93 FGAs (goal 90)
60 Threes (goal 45)
42% ORB (goal 40%)
33 TOs (goal 33)
+16 Shots (goal +15)
My first year coaching the System in 2004-05 was an education. I felt like I was starting all over. I was starting all over. So much of what I thought I knew about basketball was being challenged by the wise System coaches I learned from: David Arseneault, Gary Smith, Bob Belf, Bunky Harkleroad, Ron Rohn, and many others whose posts I read each day on the RunandGun chatgroup.
So much of what I thought I knew about basketball was wrong. It wouldn't have been wrong had I been coaching a conventional game, but it was wrong for the System game. What "wrong" things did I believe?
- That giving up layups matters.
- That you should focus most of your time on developing your halfcourt offense and defense.
- That offensive rebounding is just one (relatively minor) aspect of the game.
- That the shooter should always crash the boards.
- That patience and working the ball are the keys for an efficient, productive offense.
- That taking a quick three in transition is unwise.
- That fouling the driver to prevent an easy basket is no big deal.
- That forcing a team towards our basket is suicidal.
- That scouting opponents is the foundation of defensive success.
- That failure to box out is the reason opponents outrebound you.
The System focuses on other things, things which ought to be obvious, but for some reason are not obvious to everybody. It focuses on the "Formula for Success," the five goals listed above (and please note for the time being that not one of these goals has anything to do with boxing out... more on this in a moment.) Today, for the first time at NCC, we met every goal. Five for five. We scored 57 points in the second half, and knocked down 17 threes (both are new school records).
What you cannot see above is that we got outrebounded badly (again) in the first half, which led to an argument among the coaching staff at halftime. "We have to box out!" That was the consensus of four of our five coaches. I'm embarrassed to say I was the lone hold out. Embarrassed because I don't enjoy being the killjoy, and I don't like contradicting my fellow coaches. They are smart people who know basketball. But I know System basketball, and I know that the key to rebounding is effort and hustle and a commitment to getting to the ball. And I know that focusing on a technique (boxing out) rather than on an attitude ("I'm going after that rebound!") is ultimately self-defeating.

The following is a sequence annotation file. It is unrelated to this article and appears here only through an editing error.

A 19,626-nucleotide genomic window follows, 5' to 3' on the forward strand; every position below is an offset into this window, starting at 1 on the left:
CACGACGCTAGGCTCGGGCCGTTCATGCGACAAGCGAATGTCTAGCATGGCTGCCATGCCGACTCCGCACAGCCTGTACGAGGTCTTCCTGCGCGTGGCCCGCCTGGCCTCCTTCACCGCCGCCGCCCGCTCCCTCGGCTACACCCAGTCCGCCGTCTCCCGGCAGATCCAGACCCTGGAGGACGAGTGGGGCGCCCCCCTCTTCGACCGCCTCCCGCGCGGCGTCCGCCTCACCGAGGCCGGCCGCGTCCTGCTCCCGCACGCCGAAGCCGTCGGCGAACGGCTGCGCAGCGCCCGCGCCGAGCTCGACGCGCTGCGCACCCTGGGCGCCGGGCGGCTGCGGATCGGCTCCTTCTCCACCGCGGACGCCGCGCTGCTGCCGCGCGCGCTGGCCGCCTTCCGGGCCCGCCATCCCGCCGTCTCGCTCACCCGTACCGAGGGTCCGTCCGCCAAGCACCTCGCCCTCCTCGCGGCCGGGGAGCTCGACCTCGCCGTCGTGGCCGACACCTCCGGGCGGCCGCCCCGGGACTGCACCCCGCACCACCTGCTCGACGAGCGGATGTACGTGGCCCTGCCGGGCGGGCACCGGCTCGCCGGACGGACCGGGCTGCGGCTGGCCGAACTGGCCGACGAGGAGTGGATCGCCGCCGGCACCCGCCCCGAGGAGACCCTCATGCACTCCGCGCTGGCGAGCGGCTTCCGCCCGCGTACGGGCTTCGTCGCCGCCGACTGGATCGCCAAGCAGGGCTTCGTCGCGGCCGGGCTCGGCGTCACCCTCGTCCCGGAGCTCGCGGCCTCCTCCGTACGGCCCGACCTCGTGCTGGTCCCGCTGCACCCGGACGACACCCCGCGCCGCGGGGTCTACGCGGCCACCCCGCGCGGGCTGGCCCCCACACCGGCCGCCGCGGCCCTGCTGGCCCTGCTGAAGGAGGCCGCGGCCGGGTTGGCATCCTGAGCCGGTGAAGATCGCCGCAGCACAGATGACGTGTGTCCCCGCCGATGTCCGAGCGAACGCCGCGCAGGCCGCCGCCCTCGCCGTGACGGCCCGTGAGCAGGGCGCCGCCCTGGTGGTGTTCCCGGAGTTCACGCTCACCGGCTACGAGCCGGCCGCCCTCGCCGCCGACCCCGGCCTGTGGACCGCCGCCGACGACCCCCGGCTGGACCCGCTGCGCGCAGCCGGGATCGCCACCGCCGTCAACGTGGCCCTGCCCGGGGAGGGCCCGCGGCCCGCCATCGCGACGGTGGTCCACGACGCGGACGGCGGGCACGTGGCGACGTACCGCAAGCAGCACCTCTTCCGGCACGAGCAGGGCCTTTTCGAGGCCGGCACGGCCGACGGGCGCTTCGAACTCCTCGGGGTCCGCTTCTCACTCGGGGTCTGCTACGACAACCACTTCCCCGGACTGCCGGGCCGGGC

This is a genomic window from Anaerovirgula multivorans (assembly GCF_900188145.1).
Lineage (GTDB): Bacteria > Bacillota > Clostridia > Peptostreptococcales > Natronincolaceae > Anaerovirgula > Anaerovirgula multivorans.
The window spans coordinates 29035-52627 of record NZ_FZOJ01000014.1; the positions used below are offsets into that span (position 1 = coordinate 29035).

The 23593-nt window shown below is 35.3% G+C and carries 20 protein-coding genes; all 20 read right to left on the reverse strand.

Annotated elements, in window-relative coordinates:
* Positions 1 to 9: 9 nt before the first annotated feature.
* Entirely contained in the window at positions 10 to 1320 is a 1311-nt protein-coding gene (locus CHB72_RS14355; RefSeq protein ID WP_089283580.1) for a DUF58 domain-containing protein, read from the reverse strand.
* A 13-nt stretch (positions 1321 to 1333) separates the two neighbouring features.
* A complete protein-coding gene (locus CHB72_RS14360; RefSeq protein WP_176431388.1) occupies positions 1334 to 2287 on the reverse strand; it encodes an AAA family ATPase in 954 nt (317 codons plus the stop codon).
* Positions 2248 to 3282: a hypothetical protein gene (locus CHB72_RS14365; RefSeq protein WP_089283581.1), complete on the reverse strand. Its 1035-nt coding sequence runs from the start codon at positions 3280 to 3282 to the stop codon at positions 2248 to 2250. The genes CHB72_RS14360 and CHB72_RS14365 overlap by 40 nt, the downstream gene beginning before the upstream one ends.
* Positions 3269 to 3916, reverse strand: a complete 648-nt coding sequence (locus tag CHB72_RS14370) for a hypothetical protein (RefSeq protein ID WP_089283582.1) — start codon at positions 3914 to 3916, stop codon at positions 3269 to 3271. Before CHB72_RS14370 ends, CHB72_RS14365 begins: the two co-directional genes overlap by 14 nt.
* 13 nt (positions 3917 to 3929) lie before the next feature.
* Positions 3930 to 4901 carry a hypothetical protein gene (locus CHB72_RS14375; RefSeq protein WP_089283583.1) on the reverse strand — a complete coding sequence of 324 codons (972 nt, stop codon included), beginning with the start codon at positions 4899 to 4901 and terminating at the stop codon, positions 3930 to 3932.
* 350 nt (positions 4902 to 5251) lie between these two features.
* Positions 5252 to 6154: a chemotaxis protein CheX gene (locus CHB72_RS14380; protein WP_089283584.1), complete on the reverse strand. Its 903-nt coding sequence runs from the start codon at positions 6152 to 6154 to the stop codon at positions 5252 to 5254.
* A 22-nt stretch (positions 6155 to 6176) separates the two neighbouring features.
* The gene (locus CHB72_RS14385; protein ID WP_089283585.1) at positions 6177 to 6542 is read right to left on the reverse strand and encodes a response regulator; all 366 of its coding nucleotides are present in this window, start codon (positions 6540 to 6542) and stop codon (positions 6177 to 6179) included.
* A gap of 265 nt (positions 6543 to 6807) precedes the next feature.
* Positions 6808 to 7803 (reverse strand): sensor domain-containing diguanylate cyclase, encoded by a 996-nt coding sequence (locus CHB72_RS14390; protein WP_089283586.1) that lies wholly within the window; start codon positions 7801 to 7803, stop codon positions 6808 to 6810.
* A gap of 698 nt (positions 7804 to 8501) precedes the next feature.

Dennis Rodman wasn't the best rebounder in the NBA in the 1990's because he was the biggest or the quickest. He was the best because he had a burning desire to get to every loose ball. EVERY loose ball. He was a great rebounder because rebounding was his priority.
If you are going to coach System basketball, you had better start by assuming that most of your initial instincts are wrong. Or at least need to be questioned. When an opponent breaks your press and scores, is your first instinct to become more conservative? When your offense is not scoring consistently, do you start thinking about some cool plays you can run, "just until they get back on track"? When your team fails to rebound well, do you assume it's because you aren't boxing out? Well, maybe you're right. Maybe you aren't boxing out worth a flip, but that not why you are rebounding poorly.
Today, we played real System ball for the first time. We didn't box out any better in the second half than we did in the first, yet we dominated the boards on both ends of the court. Offensive rebounding and defensive turnovers are the two most critical stats in System basketball. Why? Because turnovers and rebounds lead to extra shots, and getting extra shots is what makes the System work. Is it any coincidence that the key to these two stats is effort? Not pre-planned rotatations. Not perfect technique. Not boxing out. Your players can have the best technique in the conference, but if they lack one other essential quality, they couldn't get a rebound if it hit them on the head.
What is that one essential quality? It's not what you think. It's not technique, it's heart.